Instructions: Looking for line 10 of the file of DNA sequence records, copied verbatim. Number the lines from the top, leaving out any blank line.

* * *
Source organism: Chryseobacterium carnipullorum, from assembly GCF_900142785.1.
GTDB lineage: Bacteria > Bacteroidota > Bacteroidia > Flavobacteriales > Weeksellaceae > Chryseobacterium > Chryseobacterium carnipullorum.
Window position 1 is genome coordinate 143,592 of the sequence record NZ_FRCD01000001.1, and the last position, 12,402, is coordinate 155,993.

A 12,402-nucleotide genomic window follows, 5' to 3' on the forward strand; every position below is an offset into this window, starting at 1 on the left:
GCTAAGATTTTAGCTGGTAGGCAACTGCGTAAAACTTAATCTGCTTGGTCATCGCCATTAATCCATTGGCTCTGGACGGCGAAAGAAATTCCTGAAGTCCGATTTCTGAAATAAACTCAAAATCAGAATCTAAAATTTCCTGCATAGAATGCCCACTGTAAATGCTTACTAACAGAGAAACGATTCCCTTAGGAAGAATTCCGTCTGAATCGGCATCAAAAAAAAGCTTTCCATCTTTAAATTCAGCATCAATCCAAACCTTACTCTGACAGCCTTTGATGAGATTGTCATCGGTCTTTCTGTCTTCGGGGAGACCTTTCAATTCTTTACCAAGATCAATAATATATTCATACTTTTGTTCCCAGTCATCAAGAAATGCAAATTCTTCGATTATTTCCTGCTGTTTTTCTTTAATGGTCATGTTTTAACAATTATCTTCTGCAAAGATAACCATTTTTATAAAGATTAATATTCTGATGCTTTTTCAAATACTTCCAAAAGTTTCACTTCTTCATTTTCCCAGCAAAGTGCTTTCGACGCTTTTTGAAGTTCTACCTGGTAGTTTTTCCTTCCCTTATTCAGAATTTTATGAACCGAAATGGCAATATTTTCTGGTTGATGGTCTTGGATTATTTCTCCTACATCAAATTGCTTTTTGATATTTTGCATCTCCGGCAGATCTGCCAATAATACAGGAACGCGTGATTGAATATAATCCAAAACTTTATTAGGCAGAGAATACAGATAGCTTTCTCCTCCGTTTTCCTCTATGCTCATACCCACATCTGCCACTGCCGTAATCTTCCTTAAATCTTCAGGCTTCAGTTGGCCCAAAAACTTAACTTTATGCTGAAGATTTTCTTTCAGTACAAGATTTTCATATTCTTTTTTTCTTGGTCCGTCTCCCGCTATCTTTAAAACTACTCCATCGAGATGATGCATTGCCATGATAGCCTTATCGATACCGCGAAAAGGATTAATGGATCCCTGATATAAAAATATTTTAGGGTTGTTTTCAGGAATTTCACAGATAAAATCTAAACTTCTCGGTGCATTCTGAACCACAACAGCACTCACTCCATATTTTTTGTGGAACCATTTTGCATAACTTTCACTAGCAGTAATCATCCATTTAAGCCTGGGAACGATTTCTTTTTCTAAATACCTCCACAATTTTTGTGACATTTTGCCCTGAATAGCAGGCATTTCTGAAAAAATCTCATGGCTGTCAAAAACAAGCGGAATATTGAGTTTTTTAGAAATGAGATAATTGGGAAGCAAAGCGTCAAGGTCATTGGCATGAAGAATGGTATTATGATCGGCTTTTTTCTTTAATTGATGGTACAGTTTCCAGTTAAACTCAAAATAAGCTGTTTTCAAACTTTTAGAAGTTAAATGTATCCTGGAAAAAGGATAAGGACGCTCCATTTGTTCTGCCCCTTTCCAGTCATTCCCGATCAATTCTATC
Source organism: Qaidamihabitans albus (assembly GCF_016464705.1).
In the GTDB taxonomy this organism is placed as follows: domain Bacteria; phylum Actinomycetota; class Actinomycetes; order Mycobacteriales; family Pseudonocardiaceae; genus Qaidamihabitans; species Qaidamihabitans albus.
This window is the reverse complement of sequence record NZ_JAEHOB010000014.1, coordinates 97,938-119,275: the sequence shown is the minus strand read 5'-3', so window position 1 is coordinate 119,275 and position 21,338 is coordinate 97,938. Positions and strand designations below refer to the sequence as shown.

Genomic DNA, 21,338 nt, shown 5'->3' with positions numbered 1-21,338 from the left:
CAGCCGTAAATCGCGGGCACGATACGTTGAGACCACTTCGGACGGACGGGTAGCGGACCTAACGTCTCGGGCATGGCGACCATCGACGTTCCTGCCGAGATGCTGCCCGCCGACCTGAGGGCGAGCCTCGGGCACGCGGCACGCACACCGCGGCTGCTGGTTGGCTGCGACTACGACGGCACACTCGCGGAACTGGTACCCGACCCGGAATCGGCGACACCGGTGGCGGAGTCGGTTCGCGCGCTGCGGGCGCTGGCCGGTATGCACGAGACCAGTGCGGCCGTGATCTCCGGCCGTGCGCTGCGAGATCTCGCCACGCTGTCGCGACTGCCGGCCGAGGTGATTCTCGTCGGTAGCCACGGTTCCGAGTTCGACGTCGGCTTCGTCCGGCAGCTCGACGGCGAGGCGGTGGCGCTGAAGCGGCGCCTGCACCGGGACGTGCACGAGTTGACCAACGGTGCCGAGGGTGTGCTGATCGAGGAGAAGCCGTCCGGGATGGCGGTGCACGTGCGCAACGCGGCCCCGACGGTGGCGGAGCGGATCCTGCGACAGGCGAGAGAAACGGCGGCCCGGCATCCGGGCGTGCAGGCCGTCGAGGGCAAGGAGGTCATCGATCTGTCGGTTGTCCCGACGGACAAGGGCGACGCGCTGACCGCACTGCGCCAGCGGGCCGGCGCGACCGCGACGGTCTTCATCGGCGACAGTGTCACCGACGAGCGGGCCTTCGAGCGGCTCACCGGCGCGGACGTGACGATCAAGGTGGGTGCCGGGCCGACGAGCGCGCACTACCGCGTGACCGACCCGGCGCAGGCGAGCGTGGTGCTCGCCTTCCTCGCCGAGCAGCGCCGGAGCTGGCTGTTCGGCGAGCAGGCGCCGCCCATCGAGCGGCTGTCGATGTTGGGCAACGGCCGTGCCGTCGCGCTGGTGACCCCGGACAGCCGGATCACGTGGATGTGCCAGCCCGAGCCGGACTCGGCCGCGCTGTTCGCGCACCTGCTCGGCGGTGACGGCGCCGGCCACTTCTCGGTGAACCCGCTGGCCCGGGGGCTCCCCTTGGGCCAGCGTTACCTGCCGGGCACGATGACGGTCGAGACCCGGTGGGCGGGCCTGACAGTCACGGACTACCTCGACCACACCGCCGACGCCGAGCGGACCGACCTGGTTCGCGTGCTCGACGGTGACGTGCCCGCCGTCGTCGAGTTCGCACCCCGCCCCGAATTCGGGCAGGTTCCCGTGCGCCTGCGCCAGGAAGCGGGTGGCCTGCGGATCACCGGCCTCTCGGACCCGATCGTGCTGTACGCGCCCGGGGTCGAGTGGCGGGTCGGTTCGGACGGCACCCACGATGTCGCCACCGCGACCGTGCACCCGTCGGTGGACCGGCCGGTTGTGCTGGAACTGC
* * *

CAGCCGTAAATCGCGGGCACGATACGTTGAGACCACTTCGGACGGACGGGTAGCGGACCTAACGTCTCGGGCATGGCGACCATCGACGTTCCTGCCGAGATGCTGCCCGCCGACCTGAGGGCGAGCCTCGGGCACGCGGCACGCACACCGCGGCTGCTGGTTGGCTGCGACTACGACGGCACACTCGCGGAACTGGTACCCGACCCGGAATCGGCGACACCGGTGGCGGAGTCGGTTCGCGCGCTGCGGGCGCTGGCCGGTATGCACGAGACCAGTGCGGCCGTGATCTCCGGCCGTGCGCTGCGAGATCTCGCCACGCTGTCGCGACTGCCGGCCGAGGTGATTCTCGTCGGTAGCCACGGTTCCGAGTTCGACGTCGGCTTCGTCCGGCAGCTCGACGGCGAGGCGGTGGCGCTGAAGCGGCGCCTGCACCGGGACGTGCACGAGTTGACCAACGGTGCCGAGGGTGTGCTGATCGAGGAGAAGCCGTCCGGGATGGCGGTGCACGTGCGCAACGCGGCCCCGACGGTGGCGGAGCGGATCCTGCGACAGGCGAGAGAAACGGCGGCCCGGCATCCGGGCGTGCAGGCCGTCGAGGGCAAGGAGGTCATCGATCTGTCGGTTGTCCCGACGGACAAGGGCGACGCGCTGACCGCACTGCGCCAGCGGGCCGGCGCGACCGCGACGGTCTTCATCGGCGACAGTGTCACCGACGAGCGGGCCTTCGAGCGGCTCACCGGCGCGGACGTGACGATCAAGGTGGGTGCCGGGCCGACGAGCGCGCACTACCGCGTGACCGACCCGGCGCAGGCGAGCGTGGTGCTCGCCTTCCTCGCCGAGCAGCGCCGGAGCTGGCTGTTCGGCGAGCAGGCGCCGCCCATCGAGCGGCTGTCGATGTTGGGCAACGGCCGTGCCGTCGCGCTGGTGACCCCGGACAGCCGGATCACGTGGATGTGCCAGCCCGAGCCGGACTCGGCCGCGCTGTTCGCGCACCTGCTCGGCGGTGACGGCGCCGGCCACTTCTCGGTGAACCCGCTGGCCCGGGGGCTCCCCTTGGGCCAGCGTTACCTGCCGGGCACGATGACGGTCGAGACCCGGTGGGCGGGCCTGACAGTCACGGACTACCTCGACCACACCGCCGACGCCGAGCGGACCGACCTGGTTCGCGTGCTCGACGGTGACGTGCCCGCCGTCGTCGAGTTCGCACCCCGCCCCGAATTCGGGCAGGTTCCCGTGCGCCTGCGCCAGGAAGCGGGTGGCCTGCGGATCACCGGCCTCTCGGACCCGATCGTGCTGTACGCGCCCGGGGTCGAGTGGCGGGTCGGTTCGGACGGCACCCACGATGTCGCCACCGCGACCGTGCACCCGTCGGTGGACCGGCCGGTTGTGCTGGAACTGC